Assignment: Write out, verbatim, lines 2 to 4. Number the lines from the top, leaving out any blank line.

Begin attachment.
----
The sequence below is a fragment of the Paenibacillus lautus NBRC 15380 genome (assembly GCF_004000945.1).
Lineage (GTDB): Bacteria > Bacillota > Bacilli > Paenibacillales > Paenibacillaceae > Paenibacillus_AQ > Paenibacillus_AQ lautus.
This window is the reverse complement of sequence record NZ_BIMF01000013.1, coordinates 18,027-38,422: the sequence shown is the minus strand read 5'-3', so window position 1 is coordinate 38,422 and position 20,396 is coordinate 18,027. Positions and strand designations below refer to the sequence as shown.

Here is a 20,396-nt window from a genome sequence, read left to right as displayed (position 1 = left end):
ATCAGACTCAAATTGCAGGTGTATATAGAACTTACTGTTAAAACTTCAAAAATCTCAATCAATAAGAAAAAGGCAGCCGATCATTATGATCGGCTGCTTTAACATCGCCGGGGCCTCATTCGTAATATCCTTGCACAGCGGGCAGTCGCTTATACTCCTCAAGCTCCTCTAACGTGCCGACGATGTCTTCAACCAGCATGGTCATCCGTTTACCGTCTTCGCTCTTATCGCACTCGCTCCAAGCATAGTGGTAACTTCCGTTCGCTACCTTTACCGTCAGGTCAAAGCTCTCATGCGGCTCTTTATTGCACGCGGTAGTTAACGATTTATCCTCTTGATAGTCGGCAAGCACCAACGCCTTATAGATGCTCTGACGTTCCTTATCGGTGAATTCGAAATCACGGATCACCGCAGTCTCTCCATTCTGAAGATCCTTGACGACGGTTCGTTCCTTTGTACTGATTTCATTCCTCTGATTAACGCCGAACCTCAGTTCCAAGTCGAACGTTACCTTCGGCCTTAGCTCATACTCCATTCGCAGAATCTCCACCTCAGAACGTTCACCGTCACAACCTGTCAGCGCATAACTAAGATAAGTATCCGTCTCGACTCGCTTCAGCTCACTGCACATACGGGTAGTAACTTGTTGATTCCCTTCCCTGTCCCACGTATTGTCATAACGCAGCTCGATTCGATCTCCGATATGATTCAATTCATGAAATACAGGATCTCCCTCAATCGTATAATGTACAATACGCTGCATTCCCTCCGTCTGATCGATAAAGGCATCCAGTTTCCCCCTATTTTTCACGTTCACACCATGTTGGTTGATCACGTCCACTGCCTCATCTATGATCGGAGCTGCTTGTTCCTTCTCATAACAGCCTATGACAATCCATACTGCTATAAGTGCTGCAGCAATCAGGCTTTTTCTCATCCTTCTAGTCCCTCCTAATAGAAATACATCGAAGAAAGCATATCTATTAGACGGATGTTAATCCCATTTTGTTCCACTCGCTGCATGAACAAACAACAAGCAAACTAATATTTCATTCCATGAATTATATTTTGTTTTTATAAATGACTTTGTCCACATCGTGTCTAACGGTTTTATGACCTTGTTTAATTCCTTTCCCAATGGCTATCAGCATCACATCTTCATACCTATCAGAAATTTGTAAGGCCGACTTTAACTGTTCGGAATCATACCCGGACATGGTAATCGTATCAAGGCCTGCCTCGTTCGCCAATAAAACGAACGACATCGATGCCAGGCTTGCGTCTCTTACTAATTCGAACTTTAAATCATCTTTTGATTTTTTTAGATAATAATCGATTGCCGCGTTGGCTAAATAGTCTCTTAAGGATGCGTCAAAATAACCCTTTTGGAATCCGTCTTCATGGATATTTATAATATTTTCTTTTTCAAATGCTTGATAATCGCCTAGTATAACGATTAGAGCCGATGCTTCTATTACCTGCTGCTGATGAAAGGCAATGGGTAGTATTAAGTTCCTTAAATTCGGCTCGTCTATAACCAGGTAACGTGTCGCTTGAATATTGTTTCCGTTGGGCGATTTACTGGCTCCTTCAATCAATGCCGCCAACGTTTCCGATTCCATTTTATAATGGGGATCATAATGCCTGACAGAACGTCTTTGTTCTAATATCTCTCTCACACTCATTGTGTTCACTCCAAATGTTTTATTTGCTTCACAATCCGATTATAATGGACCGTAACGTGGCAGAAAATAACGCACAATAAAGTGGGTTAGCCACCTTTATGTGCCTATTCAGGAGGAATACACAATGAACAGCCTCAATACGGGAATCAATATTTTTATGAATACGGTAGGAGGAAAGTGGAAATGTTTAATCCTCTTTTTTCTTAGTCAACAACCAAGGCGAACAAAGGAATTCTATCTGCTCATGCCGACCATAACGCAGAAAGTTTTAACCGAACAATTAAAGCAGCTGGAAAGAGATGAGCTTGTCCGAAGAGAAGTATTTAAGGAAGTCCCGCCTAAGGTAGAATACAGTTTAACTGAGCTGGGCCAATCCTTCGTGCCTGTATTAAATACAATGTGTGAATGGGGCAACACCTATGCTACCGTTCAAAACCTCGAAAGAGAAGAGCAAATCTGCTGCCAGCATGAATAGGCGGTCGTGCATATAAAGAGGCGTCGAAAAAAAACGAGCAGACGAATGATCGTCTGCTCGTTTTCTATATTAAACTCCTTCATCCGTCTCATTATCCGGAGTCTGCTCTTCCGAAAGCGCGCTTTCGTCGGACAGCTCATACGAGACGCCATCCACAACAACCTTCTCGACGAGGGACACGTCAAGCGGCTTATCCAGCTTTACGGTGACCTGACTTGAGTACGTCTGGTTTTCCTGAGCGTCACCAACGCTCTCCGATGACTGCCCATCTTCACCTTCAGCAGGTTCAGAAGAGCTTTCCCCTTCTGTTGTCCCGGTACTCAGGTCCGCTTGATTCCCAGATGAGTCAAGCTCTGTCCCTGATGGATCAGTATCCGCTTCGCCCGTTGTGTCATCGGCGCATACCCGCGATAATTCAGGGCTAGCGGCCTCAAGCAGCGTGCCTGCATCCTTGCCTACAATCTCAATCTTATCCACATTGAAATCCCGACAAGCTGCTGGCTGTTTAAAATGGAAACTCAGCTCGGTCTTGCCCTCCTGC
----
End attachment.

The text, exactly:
Lineage (GTDB): Bacteria > Bacillota > Bacilli > Paenibacillales > Paenibacillaceae > Paenibacillus_AQ > Paenibacillus_AQ lautus.
This window is the reverse complement of sequence record NZ_BIMF01000013.1, coordinates 18,027-38,422: the sequence shown is the minus strand read 5'-3', so window position 1 is coordinate 38,422 and position 20,396 is coordinate 18,027. Positions and strand designations below refer to the sequence as shown.

Here is a 20,396-nt window from a genome sequence, read left to right as displayed (position 1 = left end):